A giant volcanic eruption in what is now Siberia poisoned the entire world and led to the Earth’s biggest mass extinction, Scots researchers have found.
It took place about 252 million years ago, long before the emergence of dinosaurs and led to more than 95% of marine species becoming extinct.
Life in the Permian seas, once a thriving and diverse ecosystem, was wiped out within tens of thousands of years – a geological blink of an eye.
The natural disaster is now known as the ‘Great Dying’ – a period where life on Earth has never been so close to becoming extinct.
Scientists have long debated theories about the cause of the extinction but now, for the first time, a “conclusive picture” of what caused the event has been provided.
The research was undertaken by the University of St Andrews and two renowned German research centres – the GEOMAR Helmholtz Centre for Ocean Research Kiel and the Helmholtz Centre Potsdam GFZ German Research Centre for Geosciences
The team were able to determine the trigger was a large pulse of CO2 fired into the atmosphere and that it was the result of a giant volcanic eruption in today’s Siberia.
Analyses showed that the volcanic activity released more than 100,000 billion tonnes of carbon into the atmosphere, triggering the onset of the extinction.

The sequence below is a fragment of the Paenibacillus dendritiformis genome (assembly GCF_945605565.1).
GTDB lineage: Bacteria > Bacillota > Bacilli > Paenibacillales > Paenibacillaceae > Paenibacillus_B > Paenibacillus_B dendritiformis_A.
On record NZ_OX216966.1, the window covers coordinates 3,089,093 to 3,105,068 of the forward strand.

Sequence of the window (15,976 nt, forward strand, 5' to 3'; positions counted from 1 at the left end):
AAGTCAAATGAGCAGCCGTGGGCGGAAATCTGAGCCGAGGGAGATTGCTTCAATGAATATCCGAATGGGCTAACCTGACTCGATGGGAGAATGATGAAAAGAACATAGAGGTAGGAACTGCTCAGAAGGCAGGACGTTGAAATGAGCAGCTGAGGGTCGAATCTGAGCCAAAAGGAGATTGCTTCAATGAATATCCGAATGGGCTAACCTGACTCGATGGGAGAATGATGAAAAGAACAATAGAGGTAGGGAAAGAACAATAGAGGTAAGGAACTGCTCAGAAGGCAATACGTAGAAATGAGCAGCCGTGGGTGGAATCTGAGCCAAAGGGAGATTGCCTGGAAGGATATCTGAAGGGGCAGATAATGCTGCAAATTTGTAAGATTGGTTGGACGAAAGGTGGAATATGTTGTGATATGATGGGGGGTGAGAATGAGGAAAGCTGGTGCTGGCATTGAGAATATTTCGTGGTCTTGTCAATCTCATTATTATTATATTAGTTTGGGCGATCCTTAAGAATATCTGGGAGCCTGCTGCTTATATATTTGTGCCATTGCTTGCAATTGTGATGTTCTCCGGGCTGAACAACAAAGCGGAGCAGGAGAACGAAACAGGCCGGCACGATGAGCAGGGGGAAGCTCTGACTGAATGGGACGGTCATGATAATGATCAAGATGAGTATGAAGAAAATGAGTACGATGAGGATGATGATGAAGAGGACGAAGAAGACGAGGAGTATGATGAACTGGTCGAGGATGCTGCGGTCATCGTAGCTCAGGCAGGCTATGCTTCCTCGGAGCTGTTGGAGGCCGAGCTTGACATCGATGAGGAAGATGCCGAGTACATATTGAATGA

This is more than 40 times the amount of all carbon available in modern fossil fuel reserves, including carbon already burned since the industrial revolution.
The findings showed the CO2 led to extreme warming and acidification of the ocean that was lethal to many organisms, especially those building calcium carbonate shells and skeletons.
The greenhouse effect, however, led to further dramatic changes in chemical weathering rates on land and nutrient input and cycling in the ocean that resulted in vast deoxygenation and probably also sulphide poisoning of the oceans, killing the remaining organism groups.
The extreme changes and multiple stressors – high temperatures, acidification, oxygen loss, sulphide poisoning – combined to wipe out a large variety of marine organisms, explaining the severity of the extinction.
Lead researcher Dr Hana Jurikova, who is based at the University of St Andrews, said: “Our research provides the first precise reconstruction of the carbon source and with it the trigger of the crisis, as well as uncovers the subsequent chain of processes that resulted in Earth’s largest mass extinction.
“It took several hundreds of thousands to millions of years for the ecosystem to recover from the catastrophe which profoundly altered the course of evolution of life on Earth.”
The findings are published in Nature Geoscience.